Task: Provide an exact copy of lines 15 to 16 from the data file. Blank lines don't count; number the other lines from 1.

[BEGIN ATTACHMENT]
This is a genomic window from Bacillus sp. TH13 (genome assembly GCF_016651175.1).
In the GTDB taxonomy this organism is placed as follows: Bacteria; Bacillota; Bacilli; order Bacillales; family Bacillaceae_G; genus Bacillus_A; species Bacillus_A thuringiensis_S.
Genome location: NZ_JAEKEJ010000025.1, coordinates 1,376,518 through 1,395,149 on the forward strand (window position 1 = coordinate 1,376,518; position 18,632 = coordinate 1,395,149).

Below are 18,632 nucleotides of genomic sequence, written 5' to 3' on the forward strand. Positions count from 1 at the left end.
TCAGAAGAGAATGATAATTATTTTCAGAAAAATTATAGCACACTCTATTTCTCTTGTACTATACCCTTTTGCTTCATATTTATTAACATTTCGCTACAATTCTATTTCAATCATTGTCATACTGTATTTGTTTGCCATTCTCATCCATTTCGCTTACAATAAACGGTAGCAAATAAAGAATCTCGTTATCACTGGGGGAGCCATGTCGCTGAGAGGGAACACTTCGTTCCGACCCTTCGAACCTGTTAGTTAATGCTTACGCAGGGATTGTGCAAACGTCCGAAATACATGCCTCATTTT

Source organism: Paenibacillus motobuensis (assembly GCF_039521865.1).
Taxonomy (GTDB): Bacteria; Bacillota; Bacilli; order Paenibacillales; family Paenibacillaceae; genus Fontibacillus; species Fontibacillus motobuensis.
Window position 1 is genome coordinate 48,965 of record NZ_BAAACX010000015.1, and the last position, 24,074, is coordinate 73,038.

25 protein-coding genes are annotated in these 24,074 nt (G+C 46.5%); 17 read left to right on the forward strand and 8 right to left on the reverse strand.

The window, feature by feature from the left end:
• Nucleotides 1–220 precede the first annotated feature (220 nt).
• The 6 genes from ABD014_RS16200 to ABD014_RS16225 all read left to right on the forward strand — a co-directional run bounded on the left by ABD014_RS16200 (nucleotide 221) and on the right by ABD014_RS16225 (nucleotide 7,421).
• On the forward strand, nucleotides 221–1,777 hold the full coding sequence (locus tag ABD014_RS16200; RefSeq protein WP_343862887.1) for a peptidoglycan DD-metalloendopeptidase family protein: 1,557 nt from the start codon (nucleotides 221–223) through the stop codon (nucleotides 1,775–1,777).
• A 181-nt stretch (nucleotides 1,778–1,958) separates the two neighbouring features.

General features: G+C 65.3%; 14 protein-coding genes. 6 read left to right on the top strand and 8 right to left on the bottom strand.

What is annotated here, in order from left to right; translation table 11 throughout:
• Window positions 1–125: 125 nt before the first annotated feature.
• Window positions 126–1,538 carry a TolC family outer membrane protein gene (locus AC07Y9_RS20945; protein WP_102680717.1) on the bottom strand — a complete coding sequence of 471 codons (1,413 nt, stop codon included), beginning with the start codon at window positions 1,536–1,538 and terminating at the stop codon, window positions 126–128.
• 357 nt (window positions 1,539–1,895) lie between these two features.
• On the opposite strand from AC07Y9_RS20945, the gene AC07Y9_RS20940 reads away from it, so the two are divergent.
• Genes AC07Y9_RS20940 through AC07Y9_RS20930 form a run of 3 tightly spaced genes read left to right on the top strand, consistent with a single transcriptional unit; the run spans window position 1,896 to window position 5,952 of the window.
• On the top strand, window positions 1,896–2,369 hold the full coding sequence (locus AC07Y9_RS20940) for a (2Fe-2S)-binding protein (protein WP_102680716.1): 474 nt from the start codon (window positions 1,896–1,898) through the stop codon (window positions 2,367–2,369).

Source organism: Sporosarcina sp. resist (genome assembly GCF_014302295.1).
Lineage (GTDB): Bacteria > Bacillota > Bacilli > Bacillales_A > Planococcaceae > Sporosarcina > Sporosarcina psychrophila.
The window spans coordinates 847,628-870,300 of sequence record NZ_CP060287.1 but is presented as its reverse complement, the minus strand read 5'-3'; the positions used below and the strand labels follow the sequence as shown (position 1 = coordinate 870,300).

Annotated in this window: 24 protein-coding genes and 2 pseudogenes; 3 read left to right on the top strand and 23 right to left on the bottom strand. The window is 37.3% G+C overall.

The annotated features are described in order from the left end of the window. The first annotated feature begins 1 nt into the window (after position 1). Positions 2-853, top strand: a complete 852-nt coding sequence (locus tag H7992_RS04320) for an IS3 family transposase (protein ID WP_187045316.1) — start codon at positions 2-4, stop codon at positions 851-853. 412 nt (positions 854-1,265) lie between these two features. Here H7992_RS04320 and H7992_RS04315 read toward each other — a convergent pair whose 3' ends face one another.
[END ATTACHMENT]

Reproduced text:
General features: G+C 65.3%; 14 protein-coding genes. 6 read left to right on the top strand and 8 right to left on the bottom strand.

What is annotated here, in order from left to right; translation table 11 throughout: